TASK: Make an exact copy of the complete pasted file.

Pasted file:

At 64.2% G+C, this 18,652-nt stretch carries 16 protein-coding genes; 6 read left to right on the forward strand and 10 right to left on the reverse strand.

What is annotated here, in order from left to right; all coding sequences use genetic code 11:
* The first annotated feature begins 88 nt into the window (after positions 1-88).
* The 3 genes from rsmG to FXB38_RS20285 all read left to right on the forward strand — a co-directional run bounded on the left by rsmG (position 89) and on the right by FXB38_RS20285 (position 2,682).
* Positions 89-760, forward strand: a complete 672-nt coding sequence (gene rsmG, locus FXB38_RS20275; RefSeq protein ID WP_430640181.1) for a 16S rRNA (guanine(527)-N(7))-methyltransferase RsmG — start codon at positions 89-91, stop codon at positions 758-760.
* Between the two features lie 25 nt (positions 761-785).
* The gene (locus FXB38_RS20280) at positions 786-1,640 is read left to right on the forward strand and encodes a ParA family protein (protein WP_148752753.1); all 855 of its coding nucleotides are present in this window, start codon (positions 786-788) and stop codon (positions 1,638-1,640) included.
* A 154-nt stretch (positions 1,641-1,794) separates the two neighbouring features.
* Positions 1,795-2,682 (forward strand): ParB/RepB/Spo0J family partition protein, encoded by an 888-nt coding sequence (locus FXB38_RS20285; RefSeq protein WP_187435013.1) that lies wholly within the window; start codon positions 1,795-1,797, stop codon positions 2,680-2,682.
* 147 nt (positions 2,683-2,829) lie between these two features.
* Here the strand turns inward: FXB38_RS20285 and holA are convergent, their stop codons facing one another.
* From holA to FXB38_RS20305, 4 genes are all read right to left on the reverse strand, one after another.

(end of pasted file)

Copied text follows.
At 64.2% G+C, this 18,652-nt stretch carries 16 protein-coding genes; 6 read left to right on the forward strand and 10 right to left on the reverse strand.

What is annotated here, in order from left to right; all coding sequences use genetic code 11:
* The first annotated feature begins 88 nt into the window (after positions 1-88).
* The 3 genes from rsmG to FXB38_RS20285 all read left to right on the forward strand — a co-directional run bounded on the left by rsmG (position 89) and on the right by FXB38_RS20285 (position 2,682).
* Positions 89-760, forward strand: a complete 672-nt coding sequence (gene rsmG, locus FXB38_RS20275; RefSeq protein ID WP_430640181.1) for a 16S rRNA (guanine(527)-N(7))-methyltransferase RsmG — start codon at positions 89-91, stop codon at positions 758-760.
* Between the two features lie 25 nt (positions 761-785).
* The gene (locus FXB38_RS20280) at positions 786-1,640 is read left to right on the forward strand and encodes a ParA family protein (protein WP_148752753.1); all 855 of its coding nucleotides are present in this window, start codon (positions 786-788) and stop codon (positions 1,638-1,640) included.
* A 154-nt stretch (positions 1,641-1,794) separates the two neighbouring features.
* Positions 1,795-2,682 (forward strand): ParB/RepB/Spo0J family partition protein, encoded by an 888-nt coding sequence (locus FXB38_RS20285; RefSeq protein WP_187435013.1) that lies wholly within the window; start codon positions 1,795-1,797, stop codon positions 2,680-2,682.
* 147 nt (positions 2,683-2,829) lie between these two features.
* Here the strand turns inward: FXB38_RS20285 and holA are convergent, their stop codons facing one another.
* From holA to FXB38_RS20305, 4 genes are all read right to left on the reverse strand, one after another.